Historical records matching Arlen Specter, U.S. Senator
About Arlen Specter, U.S. Senator
Sen. Arlen Specter - Independent Arlen: Newspaper Obituary and Death Notice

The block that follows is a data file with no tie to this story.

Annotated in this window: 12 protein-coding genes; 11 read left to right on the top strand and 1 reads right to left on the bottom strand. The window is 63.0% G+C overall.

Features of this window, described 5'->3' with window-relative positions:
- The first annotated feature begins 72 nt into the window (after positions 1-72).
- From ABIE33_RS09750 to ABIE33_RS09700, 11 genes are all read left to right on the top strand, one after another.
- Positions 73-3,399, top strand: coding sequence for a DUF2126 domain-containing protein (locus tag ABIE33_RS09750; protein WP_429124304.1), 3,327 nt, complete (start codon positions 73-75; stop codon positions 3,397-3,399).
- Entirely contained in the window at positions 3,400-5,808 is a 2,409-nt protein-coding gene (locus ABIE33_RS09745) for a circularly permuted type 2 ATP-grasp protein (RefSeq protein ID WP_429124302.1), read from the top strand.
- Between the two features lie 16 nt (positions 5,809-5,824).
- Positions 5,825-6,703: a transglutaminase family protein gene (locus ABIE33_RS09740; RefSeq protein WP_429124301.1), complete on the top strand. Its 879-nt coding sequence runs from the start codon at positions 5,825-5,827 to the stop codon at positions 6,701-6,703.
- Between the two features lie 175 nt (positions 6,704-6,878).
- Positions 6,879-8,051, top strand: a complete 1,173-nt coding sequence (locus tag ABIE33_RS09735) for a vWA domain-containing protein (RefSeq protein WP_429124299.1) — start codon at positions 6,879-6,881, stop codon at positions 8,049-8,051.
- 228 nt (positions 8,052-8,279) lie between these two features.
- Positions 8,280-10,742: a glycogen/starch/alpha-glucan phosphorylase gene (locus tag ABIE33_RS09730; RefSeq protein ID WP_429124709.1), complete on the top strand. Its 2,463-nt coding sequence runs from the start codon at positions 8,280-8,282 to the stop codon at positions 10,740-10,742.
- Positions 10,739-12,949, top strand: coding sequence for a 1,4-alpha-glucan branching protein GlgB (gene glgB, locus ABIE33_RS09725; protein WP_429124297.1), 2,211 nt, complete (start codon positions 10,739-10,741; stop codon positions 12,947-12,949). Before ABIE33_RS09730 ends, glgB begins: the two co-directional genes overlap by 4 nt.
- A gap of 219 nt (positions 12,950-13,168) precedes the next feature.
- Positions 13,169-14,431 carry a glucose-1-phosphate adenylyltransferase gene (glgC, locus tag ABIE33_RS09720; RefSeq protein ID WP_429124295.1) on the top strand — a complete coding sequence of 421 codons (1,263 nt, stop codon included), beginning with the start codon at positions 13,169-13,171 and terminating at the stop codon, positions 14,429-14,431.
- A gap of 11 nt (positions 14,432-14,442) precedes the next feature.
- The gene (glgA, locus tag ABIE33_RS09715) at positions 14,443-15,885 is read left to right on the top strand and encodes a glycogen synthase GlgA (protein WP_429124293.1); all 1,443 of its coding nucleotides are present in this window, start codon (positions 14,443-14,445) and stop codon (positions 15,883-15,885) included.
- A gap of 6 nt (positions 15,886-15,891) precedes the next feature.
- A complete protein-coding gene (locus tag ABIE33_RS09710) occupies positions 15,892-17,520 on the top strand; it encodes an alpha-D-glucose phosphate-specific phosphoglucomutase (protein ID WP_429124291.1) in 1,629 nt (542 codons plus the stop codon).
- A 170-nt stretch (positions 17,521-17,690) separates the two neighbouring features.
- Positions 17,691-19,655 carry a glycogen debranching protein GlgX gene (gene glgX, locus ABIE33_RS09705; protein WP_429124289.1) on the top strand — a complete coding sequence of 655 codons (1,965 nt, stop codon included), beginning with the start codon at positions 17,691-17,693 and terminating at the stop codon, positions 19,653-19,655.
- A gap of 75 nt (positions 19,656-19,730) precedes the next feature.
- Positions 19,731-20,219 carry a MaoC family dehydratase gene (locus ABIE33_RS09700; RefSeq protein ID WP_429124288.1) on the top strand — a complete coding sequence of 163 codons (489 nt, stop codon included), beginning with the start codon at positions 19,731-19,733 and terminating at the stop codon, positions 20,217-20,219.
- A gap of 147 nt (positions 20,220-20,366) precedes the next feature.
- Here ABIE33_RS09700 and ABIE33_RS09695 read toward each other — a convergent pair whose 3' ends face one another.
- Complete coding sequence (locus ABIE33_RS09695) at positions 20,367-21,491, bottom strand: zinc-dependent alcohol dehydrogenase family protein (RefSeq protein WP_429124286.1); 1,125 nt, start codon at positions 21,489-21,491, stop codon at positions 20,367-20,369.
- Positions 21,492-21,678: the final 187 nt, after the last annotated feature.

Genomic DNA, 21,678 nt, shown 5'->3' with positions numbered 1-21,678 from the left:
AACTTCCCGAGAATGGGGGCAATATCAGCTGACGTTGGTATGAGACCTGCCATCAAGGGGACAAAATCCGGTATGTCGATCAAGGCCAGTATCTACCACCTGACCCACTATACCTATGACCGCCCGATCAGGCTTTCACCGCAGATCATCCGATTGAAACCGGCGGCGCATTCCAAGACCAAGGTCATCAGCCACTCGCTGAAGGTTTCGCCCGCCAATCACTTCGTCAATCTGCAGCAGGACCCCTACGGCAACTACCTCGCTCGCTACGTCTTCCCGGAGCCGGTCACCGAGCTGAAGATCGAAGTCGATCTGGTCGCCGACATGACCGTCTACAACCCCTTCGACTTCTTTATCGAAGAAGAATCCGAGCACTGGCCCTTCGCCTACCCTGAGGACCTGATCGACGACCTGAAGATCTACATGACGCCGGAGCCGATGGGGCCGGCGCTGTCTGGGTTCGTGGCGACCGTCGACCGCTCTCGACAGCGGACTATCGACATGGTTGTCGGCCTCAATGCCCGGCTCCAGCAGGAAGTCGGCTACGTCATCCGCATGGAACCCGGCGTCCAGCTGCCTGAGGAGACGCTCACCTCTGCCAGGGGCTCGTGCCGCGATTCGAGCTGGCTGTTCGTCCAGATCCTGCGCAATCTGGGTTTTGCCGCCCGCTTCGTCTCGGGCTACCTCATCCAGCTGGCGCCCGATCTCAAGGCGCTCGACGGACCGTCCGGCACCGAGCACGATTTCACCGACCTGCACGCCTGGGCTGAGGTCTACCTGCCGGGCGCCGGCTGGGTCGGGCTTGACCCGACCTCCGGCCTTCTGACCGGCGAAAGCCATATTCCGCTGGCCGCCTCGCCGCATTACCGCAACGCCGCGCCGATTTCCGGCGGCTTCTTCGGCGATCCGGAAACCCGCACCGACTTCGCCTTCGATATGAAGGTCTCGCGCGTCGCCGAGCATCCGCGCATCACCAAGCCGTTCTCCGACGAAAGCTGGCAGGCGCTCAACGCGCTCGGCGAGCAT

Intelligencer Journal-Lancaster New Era (PA) - Tuesday, October 16, 2012 Deceased Name: Sen. Arlen Specter - Independent Arlen Cantankerous, opinionated, strong-willed, champion of people's rights, maverick, self-centered. The late Sen. Arlen Specter, who died Sunday at his Philadelphia-area home, was all of those things and more. Specter was a historic figure - Pennsylvania's longest-serving U.S. Senator; co-author of the Warren Commission's "single bullet theory"; and a player in both the Robert Bork and Clarence Thomas Supreme Court nominations. A Democrat-turned-Republican-turned-Democrat, Specter was seen as a political chameleon, changing parties to suit his re-election bids. But that's only partly true. A Democrat when he first entered politics, Specter jumped ship in 1966 when Democrats denied his bid to run for Philadelphia district attorney. He shifted parties, ran for and won a record five terms in the U.S. Senate as a moderate/independent Republican, then shifted back to the Democratic Party in 2010 when it was clear that Republican Pat Toomey would oust him in the primary. But it wasn't Specter who changed as much as the Republican Party. The party's rightward shift placed him at odds with conservatives on a host of issues from abortion rights to the stimulus package to the Affordable Care Act. The initial break came when Specter voted against Supreme Court candidate Robert Bork and outraged conservatives. Yet, four years later, his harsh questioning of Anita Hill in the Clarence Thomas Supreme Court hearings outraged liberals. Those two episodes symbolize Specter's independent path through politics. He opposed gun control but supported universal health care. He supported civil unions but opposed same-sex marriage. He personally opposed abortion but supported a woman's right to choose. He supported the death penalty but questioned its use. In 1991, when Congress voted to go to war if Iraq did not comply with United Nations' resolutions, Specter raised constitutional questions. When Congress passed the USA Patriot Act in 2006, Specter raised questions about wiretapping U.S. citizens without warrants, and even hinted that impeachment proceedings might be held against George W. Bush - the man who endorsed him for re-election. That he was able to serve 30 years as a U.S. Senator is a testament to his intelligence and his tenacity. Specter could never be accused of being a wallflower. Whatever the issue, he had an informed opinion. Few U.S. Senators had the breadth of knowledge or understood issues as well as Specter. During visits to Lancaster, he was equally at home talking about the need for a federal courthouse here, immigration reform at the national level, problems in the Middle East or the impact the minimum wage has on single-parent households. And, as many have noted, Specter made certain that Pennsylvania received its fair share of federal funding. In 1967, Specter ran for mayor of Philadelphia alongside former basketball star Tom Gola, who was running for city controller. One of their slogans was: "We need these guys to watch those guys. They're younger, they're tougher and nobody owns them!" He may have been arrogant and difficult and complex, but to his dying day, nobody owned Arlen Specter. Page: A10 All content (c) 2012 Lancaster Newspapers Inc. and may not be republished without permission.